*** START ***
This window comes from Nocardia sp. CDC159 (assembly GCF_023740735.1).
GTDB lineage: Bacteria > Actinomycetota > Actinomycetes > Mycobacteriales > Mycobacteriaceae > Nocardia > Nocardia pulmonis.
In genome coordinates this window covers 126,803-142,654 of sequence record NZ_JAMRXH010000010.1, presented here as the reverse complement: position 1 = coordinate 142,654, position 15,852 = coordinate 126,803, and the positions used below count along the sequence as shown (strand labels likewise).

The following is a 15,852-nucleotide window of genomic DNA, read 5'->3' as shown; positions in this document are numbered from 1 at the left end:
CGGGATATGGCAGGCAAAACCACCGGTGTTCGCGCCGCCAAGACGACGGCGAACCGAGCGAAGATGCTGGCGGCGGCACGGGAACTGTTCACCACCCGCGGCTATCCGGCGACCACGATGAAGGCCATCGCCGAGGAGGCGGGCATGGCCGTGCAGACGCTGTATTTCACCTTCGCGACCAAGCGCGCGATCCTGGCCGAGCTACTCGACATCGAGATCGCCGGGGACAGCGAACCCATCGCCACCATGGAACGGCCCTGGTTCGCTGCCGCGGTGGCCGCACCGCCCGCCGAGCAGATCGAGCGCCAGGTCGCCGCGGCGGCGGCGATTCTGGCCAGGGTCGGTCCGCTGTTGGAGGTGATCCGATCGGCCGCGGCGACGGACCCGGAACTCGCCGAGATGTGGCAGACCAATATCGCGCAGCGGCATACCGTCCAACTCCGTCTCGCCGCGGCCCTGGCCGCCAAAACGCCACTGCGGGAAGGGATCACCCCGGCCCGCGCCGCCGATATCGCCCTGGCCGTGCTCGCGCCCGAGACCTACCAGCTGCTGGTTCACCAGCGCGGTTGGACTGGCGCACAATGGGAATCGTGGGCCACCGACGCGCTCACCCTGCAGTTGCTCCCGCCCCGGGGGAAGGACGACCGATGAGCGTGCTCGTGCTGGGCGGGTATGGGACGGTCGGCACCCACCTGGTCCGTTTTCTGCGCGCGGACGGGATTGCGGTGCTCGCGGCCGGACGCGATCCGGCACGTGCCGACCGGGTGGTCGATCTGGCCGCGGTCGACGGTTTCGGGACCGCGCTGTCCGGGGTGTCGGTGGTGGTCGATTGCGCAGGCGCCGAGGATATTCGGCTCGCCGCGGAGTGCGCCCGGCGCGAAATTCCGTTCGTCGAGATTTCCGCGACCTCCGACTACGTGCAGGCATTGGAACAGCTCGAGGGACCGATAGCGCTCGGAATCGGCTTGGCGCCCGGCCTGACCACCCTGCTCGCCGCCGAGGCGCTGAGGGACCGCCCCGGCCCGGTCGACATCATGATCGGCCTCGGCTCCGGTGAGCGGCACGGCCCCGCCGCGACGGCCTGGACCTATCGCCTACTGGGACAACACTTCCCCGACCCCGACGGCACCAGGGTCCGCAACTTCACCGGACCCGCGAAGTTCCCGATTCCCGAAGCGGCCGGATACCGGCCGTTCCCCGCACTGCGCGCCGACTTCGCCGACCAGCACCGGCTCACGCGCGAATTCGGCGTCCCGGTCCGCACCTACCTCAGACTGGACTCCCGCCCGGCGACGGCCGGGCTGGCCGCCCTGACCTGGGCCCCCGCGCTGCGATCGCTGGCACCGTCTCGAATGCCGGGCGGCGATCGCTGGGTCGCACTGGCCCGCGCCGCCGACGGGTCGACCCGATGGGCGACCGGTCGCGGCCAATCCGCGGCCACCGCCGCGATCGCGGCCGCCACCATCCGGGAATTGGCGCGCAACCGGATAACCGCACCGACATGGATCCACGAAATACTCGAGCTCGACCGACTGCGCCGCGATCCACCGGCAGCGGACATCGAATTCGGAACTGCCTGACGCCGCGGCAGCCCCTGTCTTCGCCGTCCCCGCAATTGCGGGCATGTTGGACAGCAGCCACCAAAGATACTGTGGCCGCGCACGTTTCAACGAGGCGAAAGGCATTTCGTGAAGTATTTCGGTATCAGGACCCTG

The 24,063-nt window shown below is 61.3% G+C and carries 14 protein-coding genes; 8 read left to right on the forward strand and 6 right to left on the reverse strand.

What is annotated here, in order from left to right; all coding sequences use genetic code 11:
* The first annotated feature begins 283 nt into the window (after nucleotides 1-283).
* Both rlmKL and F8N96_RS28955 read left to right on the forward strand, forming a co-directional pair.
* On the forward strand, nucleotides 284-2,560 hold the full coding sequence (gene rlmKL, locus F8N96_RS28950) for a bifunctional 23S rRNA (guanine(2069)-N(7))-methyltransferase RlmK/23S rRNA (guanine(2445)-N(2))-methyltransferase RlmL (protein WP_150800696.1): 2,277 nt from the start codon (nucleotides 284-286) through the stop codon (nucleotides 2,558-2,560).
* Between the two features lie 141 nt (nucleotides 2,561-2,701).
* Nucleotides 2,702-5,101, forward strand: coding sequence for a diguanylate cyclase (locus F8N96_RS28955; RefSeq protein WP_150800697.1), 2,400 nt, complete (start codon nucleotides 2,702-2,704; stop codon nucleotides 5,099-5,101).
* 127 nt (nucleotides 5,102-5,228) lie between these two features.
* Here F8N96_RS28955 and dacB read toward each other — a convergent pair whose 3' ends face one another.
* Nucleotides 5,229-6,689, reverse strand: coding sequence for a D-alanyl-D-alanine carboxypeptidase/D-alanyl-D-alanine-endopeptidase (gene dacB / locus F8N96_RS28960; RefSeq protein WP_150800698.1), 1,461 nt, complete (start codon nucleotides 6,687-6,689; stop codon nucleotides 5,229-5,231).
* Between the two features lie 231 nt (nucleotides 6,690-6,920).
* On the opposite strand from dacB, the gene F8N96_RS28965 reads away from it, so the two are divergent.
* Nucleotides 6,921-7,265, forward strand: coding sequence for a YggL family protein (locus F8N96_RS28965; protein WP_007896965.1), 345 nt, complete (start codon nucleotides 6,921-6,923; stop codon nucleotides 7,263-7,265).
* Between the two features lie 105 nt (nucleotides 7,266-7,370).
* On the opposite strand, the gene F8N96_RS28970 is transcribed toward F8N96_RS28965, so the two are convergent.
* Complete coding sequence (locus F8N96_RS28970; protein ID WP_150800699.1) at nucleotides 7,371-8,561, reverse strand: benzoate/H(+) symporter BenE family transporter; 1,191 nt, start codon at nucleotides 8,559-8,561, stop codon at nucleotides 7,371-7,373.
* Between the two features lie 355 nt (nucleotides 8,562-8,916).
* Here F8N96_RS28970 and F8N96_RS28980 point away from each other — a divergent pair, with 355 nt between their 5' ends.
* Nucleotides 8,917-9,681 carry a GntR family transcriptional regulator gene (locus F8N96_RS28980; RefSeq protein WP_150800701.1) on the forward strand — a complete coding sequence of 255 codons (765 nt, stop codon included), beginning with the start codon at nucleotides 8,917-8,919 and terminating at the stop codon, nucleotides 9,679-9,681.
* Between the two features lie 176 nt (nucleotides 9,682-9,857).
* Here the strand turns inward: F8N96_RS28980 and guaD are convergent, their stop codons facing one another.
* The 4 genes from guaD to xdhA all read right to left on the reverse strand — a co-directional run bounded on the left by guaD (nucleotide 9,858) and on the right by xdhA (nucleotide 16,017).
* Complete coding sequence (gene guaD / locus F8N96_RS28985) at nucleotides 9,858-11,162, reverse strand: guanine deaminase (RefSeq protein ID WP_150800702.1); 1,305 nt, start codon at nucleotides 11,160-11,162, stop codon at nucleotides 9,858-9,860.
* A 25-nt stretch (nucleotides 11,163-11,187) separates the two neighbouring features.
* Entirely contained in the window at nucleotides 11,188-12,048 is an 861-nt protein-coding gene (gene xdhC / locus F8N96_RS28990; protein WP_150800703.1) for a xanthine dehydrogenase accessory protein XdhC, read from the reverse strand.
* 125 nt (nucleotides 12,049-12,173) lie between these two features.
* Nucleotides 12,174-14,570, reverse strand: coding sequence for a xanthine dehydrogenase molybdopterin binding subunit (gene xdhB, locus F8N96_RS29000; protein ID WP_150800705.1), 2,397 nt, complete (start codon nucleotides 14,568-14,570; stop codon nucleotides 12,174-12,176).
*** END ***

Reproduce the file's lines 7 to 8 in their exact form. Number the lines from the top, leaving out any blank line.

What is annotated here, in order from left to right; all coding sequences use genetic code 11:
* The first annotated feature begins 283 nt into the window (after nucleotides 1-283).